3. Oh for sure, completely agree with everything you said, Doug. So then that turns the question back to Jim: If the economic portrait that we’ve both painted is true, there is no long tail. There is instead a bell or whistle for all seasons.

  4. Jeremy: First, let me apologize for the delayed response. I tried last week and for whatever reason my comment didn’t stick, so I’ll try again today.

    I agree with your numbers — they’re the industry standards I’ve seen for the last several years. But they’re the numbers that make sense for large firms and corporate teams. For them, these numbers aren’t a big cost and usually pay for themselves after one case. But for small firms, these numbers, along with platforms that require significant training, are still obstacles.

    When I wrote this, I was thinking of a few use cases of firms I’ve worked with: one was a very small firm with two attorneys and two paralegals, and they instituted affordable evidence management and trial software and were able to increase their workload by almost 4 times. Another use case was a mid-size firm who had a basic review platform with basic search and culling capabilities – no AI, no concept clustering, etc – but they still outsourced processing. So they added a processing engine to their review platform, brought in some eDiscovery paralegals, are were able to take on larger and larger cases, including some Fortune 100 clients.

    I think these represent two versions of what I’m talking about. One is a very small shop who deals with electronic evidence but has stayed with manual / paper processes because of cost and ease of use obstacles. The other is a mid size firm that maybe isn’t ready for a full blown eDiscovery system, but simply needs to bring more of the standard process in-house for 90% of their caseload, and then can utilize ALSPs for those cases that are outside their capabilities.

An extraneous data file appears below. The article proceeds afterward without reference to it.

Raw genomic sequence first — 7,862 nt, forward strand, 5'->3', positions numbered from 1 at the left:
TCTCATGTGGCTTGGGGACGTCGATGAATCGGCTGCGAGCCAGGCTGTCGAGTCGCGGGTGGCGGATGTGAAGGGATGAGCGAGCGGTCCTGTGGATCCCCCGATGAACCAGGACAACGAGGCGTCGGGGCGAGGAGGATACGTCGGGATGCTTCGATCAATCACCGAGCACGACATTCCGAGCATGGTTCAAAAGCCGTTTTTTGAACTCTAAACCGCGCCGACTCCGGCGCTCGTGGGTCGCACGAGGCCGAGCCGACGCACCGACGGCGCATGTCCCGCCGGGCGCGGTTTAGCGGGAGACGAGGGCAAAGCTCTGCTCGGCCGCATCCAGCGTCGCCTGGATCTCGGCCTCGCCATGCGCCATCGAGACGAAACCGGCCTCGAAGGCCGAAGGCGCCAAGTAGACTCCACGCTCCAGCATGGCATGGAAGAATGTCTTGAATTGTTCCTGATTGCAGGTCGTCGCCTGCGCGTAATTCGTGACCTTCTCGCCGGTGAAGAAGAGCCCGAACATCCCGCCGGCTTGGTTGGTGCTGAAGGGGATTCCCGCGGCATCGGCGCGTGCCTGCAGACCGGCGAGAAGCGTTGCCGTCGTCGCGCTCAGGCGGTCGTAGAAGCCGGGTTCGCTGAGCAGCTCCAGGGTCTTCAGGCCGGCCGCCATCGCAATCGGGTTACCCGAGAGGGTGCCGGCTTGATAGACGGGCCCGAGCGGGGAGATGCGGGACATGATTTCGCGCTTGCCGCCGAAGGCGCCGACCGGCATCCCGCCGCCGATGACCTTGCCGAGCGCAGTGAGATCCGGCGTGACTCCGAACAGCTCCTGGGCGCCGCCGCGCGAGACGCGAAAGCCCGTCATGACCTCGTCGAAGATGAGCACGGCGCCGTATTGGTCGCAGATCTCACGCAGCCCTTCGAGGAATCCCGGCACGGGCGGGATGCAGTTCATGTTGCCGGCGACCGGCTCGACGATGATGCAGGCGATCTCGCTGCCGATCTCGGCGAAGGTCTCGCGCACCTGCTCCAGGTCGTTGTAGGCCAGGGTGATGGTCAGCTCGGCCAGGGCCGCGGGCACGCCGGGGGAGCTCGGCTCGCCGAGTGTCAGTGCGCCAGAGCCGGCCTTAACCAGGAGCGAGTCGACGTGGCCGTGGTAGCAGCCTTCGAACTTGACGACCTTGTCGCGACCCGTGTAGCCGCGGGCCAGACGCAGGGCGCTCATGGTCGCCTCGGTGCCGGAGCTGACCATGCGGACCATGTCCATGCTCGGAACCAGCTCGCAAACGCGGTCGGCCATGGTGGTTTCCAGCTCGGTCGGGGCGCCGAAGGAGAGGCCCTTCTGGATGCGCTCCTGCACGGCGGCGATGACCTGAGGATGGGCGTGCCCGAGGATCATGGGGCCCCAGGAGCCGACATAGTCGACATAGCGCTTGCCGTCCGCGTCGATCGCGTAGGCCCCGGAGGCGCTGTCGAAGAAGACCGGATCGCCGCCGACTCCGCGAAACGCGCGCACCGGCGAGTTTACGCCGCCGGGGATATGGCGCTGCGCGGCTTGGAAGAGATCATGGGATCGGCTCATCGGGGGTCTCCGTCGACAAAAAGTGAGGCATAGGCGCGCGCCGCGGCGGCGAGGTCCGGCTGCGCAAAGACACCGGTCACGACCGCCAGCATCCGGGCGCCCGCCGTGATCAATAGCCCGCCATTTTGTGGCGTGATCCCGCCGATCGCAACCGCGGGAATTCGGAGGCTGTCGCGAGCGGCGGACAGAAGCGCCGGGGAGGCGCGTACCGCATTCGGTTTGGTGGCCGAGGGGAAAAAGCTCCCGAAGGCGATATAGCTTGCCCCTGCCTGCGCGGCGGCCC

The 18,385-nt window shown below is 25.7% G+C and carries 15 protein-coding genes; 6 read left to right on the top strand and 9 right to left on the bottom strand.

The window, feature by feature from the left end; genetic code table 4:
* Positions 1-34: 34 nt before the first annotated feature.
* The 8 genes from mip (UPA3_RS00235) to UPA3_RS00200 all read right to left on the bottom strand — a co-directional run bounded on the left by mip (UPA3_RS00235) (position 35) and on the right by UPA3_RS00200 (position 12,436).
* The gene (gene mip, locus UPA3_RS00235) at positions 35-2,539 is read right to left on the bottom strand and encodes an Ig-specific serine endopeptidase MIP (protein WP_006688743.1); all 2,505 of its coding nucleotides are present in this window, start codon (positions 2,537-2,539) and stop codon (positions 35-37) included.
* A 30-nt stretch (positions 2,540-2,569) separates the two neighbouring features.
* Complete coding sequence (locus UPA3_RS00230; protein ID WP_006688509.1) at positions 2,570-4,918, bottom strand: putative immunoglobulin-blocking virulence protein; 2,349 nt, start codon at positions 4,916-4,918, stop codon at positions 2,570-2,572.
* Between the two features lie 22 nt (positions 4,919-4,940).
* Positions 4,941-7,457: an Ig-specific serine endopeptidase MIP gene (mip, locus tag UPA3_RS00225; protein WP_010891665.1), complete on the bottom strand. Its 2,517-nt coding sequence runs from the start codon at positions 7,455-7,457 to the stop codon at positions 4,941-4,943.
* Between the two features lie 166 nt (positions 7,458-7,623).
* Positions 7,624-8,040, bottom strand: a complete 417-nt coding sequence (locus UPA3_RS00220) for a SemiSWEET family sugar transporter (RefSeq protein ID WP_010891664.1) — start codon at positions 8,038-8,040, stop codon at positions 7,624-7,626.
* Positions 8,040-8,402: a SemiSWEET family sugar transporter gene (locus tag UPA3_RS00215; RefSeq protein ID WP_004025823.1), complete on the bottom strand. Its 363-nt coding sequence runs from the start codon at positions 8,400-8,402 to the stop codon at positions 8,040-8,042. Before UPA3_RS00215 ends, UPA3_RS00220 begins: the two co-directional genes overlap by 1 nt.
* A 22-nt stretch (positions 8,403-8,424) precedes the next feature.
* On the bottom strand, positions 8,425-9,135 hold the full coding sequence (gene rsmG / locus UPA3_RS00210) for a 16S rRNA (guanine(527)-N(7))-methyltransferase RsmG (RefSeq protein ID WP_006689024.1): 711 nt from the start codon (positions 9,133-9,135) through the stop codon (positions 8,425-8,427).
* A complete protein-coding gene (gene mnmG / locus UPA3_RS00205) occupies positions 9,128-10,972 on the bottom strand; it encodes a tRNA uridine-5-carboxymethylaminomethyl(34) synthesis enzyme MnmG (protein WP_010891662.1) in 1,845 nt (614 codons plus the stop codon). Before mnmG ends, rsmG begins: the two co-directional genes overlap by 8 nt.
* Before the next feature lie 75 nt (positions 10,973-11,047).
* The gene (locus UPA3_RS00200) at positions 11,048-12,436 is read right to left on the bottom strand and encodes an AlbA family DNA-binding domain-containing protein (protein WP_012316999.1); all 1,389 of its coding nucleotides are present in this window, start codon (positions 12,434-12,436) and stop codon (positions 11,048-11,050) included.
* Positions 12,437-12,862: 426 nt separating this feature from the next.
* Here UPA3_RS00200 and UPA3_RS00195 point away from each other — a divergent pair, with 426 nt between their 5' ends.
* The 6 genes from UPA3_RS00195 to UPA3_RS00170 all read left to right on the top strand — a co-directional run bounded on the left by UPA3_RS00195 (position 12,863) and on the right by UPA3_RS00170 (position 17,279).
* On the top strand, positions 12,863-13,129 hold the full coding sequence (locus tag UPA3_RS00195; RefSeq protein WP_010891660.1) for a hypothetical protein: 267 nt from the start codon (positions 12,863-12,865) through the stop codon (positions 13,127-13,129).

The other thing I’d mention is that vendors often use the same language, same marketing, same sales scripts when talking to smaller potential clients as they use for their large clients. And there’s a disconnect. The small firms aren’t ready for the big leap, and as Doug said, end up backing away. Which is why I suggest something with a focus on these smaller firms.

    To take it outside the industry, a good parallel is the graphic design space: Adobe is the top of the line and still dominates. But it’s pricey and takes an enormous amount of training to master. For many small agencies and small businesses, this is an obstacle. But there are now platforms like Canva Pro, which gives a great deal of flexibility and capability for a professional, but still has a very accessible price point and ease of use that is perfect for the smaller shop. I’m simply saying the long tail of eDiscovery is something like that. Right now, we have a bunch of different versions of Adobe. We need more options for small shops to get their feet wet and start adapting technology.